But all things are NOT equal in this situation.  As we have seen, the management’s recent history is muddled, and while will does beat skill, chance is God in hockey.  Who knew Pavel Datsyuk and Henrik Zetterberg would be superstars when they were twenty-one? Nobody.

So, Napoleon.  I believe I have answered my own question since you are unable to answer it.  Watching and waiting is not a specialty of warlords, but maybe that’s what you should have done before attacking Russia, you bungling, Bilbo-ish, Basque-killing bastard.  And that is what we in Detroit must do, unexciting as it is…

Watch and wait.

13 thoughts on “Wings Claim “Few Superstars” Among Prospects: Truth Or Tactics?”

  1. That is great to hear about Jarnkrok.

    Concerning Tatar and Nyquist, I agree with you. I expect it from Goose before Tatar. I think they will both have solid years, but nothing spectacular…especially considering the slim chances of either of them being in the top 6 (unless Datsyuk gives up on Abby). Plus, neither have played very much in the NHL. I think the points will come in bulk, just not next year.

  2. I also think, first and foremost, we need to remove the prospect tag from Gustav Nyquist. He is now an NHL player, and soon to be 24-years-old.

    I think we have differing opinions of the term “superstar”, as well. When I think of a superstar, I think of Pavel Datsyuk. I think of Sidney Crosby. I think of Steven Stamkos.

    While the prospects you mentioned are probably on their way to successful NHL careers, I feel it is irresponsible to label them as superstars. Nobody can assume they will reach that level.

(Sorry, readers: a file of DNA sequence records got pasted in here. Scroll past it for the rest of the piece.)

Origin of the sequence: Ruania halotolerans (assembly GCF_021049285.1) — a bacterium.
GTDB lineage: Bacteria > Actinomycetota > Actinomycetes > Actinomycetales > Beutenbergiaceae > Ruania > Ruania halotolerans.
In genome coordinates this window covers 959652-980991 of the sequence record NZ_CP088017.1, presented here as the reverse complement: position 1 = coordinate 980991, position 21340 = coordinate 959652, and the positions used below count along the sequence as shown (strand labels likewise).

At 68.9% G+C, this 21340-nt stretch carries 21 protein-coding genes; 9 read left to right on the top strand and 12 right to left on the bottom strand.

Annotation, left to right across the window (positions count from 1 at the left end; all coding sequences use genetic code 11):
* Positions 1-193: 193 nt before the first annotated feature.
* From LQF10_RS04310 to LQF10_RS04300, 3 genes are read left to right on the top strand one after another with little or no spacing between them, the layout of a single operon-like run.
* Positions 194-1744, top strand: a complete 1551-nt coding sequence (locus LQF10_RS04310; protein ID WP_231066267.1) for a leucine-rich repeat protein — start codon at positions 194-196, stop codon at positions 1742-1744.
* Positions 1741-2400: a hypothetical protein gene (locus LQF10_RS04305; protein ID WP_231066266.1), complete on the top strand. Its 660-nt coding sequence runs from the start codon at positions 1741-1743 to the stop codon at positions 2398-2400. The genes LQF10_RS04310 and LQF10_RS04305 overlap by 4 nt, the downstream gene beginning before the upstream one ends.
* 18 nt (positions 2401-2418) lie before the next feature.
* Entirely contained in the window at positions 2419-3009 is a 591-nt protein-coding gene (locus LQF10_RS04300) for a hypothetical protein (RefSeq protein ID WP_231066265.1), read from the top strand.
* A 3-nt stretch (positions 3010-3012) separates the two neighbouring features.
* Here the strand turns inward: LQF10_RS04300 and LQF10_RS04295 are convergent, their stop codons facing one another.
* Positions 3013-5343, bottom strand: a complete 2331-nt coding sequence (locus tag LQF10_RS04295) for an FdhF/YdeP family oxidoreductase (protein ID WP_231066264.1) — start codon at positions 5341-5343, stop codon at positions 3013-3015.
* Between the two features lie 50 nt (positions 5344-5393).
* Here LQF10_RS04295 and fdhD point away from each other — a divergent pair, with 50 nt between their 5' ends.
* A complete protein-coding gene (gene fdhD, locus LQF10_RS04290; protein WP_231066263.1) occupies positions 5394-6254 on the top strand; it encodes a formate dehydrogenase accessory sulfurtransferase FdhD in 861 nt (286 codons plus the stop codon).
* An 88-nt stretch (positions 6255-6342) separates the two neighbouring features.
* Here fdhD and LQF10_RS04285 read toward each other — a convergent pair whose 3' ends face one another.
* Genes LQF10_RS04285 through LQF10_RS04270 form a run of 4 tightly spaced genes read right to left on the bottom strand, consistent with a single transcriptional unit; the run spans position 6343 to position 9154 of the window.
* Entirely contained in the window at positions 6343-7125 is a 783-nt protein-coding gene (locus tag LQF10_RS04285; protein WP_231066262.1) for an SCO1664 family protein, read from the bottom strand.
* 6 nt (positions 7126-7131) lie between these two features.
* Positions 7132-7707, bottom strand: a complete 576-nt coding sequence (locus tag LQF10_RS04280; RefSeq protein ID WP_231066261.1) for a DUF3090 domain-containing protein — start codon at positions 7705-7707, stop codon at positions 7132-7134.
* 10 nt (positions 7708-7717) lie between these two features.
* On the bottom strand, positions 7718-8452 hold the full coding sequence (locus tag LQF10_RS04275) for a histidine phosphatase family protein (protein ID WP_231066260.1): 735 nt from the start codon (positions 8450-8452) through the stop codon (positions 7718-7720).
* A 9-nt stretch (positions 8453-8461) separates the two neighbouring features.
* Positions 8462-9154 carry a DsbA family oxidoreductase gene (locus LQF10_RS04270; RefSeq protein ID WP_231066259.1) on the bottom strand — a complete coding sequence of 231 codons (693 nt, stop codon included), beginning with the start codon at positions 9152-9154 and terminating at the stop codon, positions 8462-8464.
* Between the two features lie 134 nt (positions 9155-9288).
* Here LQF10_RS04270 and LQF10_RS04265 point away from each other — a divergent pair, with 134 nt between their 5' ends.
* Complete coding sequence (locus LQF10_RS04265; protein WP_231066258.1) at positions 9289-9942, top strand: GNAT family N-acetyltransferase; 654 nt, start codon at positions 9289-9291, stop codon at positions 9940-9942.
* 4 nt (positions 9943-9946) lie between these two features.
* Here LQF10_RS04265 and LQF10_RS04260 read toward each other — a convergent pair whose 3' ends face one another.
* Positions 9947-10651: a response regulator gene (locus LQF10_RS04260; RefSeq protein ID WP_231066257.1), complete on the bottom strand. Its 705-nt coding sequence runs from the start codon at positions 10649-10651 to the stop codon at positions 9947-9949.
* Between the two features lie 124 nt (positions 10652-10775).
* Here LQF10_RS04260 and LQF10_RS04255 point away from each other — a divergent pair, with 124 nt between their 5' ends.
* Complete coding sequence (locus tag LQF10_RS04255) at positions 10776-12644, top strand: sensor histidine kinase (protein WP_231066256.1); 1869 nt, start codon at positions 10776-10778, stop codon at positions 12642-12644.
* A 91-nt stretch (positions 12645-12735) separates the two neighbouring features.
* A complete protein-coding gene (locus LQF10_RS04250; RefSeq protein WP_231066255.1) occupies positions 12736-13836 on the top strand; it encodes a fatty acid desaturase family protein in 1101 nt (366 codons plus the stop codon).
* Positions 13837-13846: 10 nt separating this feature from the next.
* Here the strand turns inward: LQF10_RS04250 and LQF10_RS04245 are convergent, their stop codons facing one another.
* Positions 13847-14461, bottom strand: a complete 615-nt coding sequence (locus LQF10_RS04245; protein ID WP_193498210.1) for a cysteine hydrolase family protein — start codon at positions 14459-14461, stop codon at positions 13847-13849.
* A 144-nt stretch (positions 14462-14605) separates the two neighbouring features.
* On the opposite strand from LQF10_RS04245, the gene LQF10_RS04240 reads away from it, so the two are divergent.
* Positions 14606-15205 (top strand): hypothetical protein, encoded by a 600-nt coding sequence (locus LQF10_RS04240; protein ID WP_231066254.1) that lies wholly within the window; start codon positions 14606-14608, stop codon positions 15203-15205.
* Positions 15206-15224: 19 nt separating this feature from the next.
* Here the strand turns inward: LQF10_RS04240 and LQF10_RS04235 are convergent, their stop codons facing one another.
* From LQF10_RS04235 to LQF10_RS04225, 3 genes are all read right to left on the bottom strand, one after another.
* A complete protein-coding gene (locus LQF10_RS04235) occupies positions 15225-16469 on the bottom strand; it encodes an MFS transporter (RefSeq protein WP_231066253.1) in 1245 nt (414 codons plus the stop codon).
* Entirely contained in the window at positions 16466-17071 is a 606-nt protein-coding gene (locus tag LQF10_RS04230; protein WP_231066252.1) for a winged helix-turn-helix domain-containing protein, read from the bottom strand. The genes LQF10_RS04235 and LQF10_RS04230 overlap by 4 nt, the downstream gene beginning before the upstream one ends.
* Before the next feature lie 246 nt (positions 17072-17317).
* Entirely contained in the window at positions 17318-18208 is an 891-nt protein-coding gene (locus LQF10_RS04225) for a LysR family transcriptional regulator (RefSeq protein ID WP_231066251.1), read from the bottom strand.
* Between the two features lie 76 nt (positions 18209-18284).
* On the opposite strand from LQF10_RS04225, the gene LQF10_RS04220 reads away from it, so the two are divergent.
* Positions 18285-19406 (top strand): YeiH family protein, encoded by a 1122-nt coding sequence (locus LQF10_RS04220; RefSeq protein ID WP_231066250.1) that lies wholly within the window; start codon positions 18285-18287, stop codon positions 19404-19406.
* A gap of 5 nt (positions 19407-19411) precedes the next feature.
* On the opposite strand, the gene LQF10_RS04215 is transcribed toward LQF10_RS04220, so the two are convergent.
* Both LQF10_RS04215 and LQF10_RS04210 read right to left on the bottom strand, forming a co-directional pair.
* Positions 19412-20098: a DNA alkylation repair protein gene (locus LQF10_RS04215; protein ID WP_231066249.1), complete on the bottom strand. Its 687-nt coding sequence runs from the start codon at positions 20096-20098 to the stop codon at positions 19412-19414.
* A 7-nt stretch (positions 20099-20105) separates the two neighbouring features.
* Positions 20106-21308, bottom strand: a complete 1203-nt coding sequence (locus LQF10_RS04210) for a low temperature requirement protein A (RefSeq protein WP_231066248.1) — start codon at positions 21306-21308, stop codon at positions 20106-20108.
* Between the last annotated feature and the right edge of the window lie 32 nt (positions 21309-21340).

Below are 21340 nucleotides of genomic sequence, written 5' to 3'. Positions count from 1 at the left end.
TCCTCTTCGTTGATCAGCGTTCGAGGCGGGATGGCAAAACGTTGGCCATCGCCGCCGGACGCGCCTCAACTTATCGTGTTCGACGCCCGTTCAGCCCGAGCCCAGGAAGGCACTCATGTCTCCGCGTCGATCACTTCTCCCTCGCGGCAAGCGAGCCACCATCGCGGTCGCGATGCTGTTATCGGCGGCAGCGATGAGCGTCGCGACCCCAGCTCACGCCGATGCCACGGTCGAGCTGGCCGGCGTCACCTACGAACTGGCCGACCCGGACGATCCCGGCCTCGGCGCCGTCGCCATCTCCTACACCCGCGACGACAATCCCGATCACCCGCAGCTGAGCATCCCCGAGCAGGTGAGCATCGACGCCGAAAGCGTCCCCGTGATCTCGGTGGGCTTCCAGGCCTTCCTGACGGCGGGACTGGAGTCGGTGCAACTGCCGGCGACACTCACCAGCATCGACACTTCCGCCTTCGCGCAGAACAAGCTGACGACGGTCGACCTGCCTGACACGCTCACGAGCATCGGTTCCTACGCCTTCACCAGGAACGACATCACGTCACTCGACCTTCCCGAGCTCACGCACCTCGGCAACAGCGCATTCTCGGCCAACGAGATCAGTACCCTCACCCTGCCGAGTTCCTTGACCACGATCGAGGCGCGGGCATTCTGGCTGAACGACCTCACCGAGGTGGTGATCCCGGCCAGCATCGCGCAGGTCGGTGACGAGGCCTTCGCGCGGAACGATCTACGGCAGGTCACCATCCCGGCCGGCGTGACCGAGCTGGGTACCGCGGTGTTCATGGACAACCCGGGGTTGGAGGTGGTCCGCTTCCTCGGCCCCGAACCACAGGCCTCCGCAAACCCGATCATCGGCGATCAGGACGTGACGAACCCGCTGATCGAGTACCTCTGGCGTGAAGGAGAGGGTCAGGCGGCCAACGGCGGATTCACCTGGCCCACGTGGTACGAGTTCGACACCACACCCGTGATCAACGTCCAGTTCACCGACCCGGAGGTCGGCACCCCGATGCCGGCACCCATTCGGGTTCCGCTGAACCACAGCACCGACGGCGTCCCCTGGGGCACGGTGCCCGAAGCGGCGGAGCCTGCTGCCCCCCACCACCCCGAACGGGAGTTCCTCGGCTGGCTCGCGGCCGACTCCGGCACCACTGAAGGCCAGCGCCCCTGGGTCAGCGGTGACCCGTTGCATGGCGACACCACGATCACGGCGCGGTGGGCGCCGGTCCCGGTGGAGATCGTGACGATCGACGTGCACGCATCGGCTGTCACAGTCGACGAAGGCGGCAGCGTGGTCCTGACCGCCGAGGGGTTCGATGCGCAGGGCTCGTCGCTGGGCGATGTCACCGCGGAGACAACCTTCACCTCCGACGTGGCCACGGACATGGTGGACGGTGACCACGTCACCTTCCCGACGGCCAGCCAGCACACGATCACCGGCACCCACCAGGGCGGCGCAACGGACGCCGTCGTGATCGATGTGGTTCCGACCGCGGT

I do understand where you are coming from, though. The automatic trust in the management is frustrating. However, I think saying that the team has not accomplished anything since 2009 is also unfair. Injuries have handcuffed the team in recent years. Holland’s stand-still at the deadline was brilliant. The team turned around, and made a run in the playoffs.

    While I don’t agree with every decision the management and coaching staff makes, I think it seems to work out more often than not. They are smarter than me. When the Red Wings stop making the playoffs, it might be justifiable to question them.

    • Fair enough, Mark. Gus was prospect/rookie until this season. Same goes for Tatar. I’m assuming Holland shopped Fil to a degree at the deadline. He had a HUGE assist with 14’s gwg in game 2 vs ANA. A goal in game 7 of that series as well, but I still would have liked to get something in return for him. As I say above, bringing in Weiss and Alfie has restored some faith in KH among the fans who were growing frustrated and skeptical. Thanks for reading.

    • And…while it is true no one can know whether or not these players can reach “superstar” status, my point is more to take a look at the lukewarm language coming from the organization. I’m more excited for this crop than I was for 26, 51, 55 and Grigorenko. They all turned out fairly well (I think Grigor would have). I expect as much and more from Tatar, Jurco etc.

      • I agree. This current group of prospects is exciting. GR won the Calder Cup, after all. Now, I realize there was some help from guys who still have two-way deals, but still. Only three of the players you named were a member of that squad, anyway.

        There’s always the argument that Jarnkrok was not impressive in his stint with GR, but that was also his introduction to North American hockey. Most players transition slowly. Damien Brunner is not only the exception to that, but the complete opposite.

        Only time will tell what these guys can do, but there is reason to be optimistic.

        • Yeah. Jarnkrok’s GR visit concerned me as well, but someone who was at the games said that while he was off the scoresheet for the most part, he was all over the ice. Most important is that Nyquist and Tatar become serious contributors asap.

Comments are closed.